Children do not stay still. In 2013, Missing Children Europe reported that half of unaccompanied children placed in reception centres vanished within the next 48 hours. One explanation is that they fall prey to the usual villains – pimps and gangs. 

But there is another explanation. Refugee and migrant children have so little trust in the authorities that they would rather disappear and put their faith in the underworld. 

One reason for this is that under EU law, asylum seekers are returned to their first point of entry, which is likely to be an overcrowded Greek port rather than a city with education facilities and job prospects. 

Children will go to extreme measures to disappear. The report noted:

“We were particularly troubled to hear of children in Italy and Greece burning or otherwise damaging their fingertips in order to avoid registration, in many cases because they were afraid of being detained or forcibly returned to transit countries having reached their final destination.”

Children are also desperate to find their families. The EU’s Family Reunification Directive should in theory reunite families who have successfully sought asylum, but the UK has opted out of it (and now the EU altogether). Other EU member states have moved to restrict it. The UK has opted into the Dublin Regulation, which allows for family reunification.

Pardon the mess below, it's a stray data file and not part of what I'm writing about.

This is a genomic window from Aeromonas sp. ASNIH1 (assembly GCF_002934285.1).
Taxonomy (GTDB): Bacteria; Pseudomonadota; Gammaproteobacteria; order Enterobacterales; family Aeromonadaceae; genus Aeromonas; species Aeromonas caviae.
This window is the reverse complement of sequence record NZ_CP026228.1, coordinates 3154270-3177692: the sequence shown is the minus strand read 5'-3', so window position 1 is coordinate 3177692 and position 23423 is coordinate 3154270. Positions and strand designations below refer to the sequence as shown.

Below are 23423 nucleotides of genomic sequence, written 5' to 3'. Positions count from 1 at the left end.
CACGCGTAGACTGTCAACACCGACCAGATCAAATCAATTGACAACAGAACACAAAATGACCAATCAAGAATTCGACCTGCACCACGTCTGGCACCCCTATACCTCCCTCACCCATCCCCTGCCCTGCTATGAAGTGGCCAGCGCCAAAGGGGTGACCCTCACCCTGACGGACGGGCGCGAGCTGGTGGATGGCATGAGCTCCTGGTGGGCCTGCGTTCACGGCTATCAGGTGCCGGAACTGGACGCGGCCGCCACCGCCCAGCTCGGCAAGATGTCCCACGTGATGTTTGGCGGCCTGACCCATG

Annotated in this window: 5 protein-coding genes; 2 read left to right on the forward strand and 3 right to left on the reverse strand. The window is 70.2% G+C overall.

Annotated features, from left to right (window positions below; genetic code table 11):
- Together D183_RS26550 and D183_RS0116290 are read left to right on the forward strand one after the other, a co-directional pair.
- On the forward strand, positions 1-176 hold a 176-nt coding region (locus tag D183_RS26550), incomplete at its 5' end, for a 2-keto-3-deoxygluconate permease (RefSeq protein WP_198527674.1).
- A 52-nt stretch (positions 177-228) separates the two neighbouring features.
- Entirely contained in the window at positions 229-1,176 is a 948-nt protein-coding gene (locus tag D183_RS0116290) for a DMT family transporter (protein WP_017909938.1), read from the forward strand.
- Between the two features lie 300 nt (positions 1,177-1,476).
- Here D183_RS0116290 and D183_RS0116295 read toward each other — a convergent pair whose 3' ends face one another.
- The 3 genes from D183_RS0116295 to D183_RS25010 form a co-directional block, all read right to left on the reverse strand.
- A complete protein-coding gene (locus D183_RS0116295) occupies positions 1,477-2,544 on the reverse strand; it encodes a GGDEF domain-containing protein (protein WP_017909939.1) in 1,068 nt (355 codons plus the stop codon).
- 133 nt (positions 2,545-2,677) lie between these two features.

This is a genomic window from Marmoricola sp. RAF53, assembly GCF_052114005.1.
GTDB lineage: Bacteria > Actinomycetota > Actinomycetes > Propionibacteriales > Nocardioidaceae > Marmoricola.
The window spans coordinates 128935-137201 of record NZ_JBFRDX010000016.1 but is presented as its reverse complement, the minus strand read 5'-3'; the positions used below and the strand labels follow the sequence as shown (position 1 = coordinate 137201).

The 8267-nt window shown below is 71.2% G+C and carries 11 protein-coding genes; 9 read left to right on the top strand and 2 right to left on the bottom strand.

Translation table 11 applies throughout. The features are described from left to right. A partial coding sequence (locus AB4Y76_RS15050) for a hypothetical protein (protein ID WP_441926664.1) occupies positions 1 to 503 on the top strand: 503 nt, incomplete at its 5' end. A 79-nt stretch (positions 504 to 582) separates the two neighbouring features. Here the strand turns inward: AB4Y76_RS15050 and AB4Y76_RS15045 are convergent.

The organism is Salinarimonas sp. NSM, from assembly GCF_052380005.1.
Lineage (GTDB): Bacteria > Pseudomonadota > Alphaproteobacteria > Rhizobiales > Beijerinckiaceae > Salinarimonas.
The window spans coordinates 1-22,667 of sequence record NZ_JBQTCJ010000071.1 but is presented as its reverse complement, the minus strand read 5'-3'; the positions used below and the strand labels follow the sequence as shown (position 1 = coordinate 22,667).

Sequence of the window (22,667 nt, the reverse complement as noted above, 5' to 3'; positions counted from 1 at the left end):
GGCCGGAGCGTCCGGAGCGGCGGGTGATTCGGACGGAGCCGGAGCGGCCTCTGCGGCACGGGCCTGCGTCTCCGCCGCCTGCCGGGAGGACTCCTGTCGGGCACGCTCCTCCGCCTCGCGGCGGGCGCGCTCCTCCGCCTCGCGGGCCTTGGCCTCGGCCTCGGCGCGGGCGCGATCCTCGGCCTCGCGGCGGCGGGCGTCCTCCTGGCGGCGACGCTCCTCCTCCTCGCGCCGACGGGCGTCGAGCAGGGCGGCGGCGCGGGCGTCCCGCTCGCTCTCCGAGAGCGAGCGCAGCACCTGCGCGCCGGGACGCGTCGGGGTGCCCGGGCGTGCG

This is partly due to a suspicion that family reunification acts as an incentive for families to send children first, alone. But the report found no evidence of that. Rather, it is usually a case of parents trying to protect their children by sending them out of a dangerous situation. 

The process can be achingly uncertain and slow. Smugglers understand how impatient children are. Two MEPs told the select committee about the port in Malmö, Sweden:

"Traffickers await the arrival of minors, telling them that: 'Well, we can get you to your family much quicker than if you go through the system here' and that 'Getting a guardian will take ages, and then they do the age assessment, which is intrusive. Don’t do that. Just go there, call this guy, take this mobile and they’ll take care of you.'”

In his brief time as Syrian Refugees minister, Richard Harrington brought the topic of unaccompanied minors to MPs again and again. He promised to improve the speed at which applications under the Dublin Regulation were processed. On 13 June he told MPs: “We are doing our absolute best to speed it up as much as we can.”

His role has now been absorbed into the Home Office. No. 10 described it as a temporary position, one no longer needed now the resettlement programme was underway. When the UK finally triggers Article 50 and begins Brexit, it can also leave its EU obligations behind as well. May, the former Home secretary, voted against allowing in 3,000 child refugees.

This does not bode well for asylum policy in Brexit Britain. Meanwhile, with no fast legal route to family unification, smugglers can look forward to the kind of bumper profits they enjoyed in 2015

The consequences can be fatal. Masud, a 15-year-old unaccompanied Afghan, travelled to Calais in the hope of reaching his sister in the UK under the family reunification rules. 

As the report put it: “Masud died in the back of a lorry while trying to reach the UK just before the New Year, having lost hope that his claim to join his sister would ever be heard.”